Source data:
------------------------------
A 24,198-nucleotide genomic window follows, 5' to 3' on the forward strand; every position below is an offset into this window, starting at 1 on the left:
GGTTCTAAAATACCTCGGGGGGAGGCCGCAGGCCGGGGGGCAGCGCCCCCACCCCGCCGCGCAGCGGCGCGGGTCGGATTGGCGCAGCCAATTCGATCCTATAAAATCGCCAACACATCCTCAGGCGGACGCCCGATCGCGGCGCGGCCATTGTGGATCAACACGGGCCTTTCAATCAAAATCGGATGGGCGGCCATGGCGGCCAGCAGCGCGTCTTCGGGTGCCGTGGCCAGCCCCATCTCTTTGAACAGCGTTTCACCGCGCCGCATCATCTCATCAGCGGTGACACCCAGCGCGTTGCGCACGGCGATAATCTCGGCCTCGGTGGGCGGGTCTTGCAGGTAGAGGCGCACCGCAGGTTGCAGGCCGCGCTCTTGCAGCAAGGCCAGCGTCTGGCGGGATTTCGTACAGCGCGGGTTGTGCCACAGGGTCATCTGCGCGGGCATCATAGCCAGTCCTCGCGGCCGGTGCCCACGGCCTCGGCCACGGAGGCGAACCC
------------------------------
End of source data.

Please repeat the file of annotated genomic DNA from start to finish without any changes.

A 24,198-nucleotide genomic window follows, 5' to 3' on the forward strand; every position below is an offset into this window, starting at 1 on the left:
GGTTCTAAAATACCTCGGGGGGAGGCCGCAGGCCGGGGGGCAGCGCCCCCACCCCGCCGCGCAGCGGCGCGGGTCGGATTGGCGCAGCCAATTCGATCCTATAAAATCGCCAACACATCCTCAGGCGGACGCCCGATCGCGGCGCGGCCATTGTGGATCAACACGGGCCTTTCAATCAAAATCGGATGGGCGGCCATGGCGGCCAGCAGCGCGTCTTCGGGTGCCGTGGCCAGCCCCATCTCTTTGAACAGCGTTTCACCGCGCCGCATCATCTCATCAGCGGTGACACCCAGCGCGTTGCGCACGGCGATAATCTCGGCCTCGGTGGGCGGGTCTTGCAGGTAGAGGCGCACCGCAGGTTGCAGGCCGCGCTCTTGCAGCAAGGCCAGCGTCTGGCGGGATTTCGTACAGCGCGGGTTGTGCCACAGGGTCATCTGCGCGGGCATCATAGCCAGTCCTCGCGGCCGGTGCCCACGGCCTCGGCCACGGAGGCGAACCC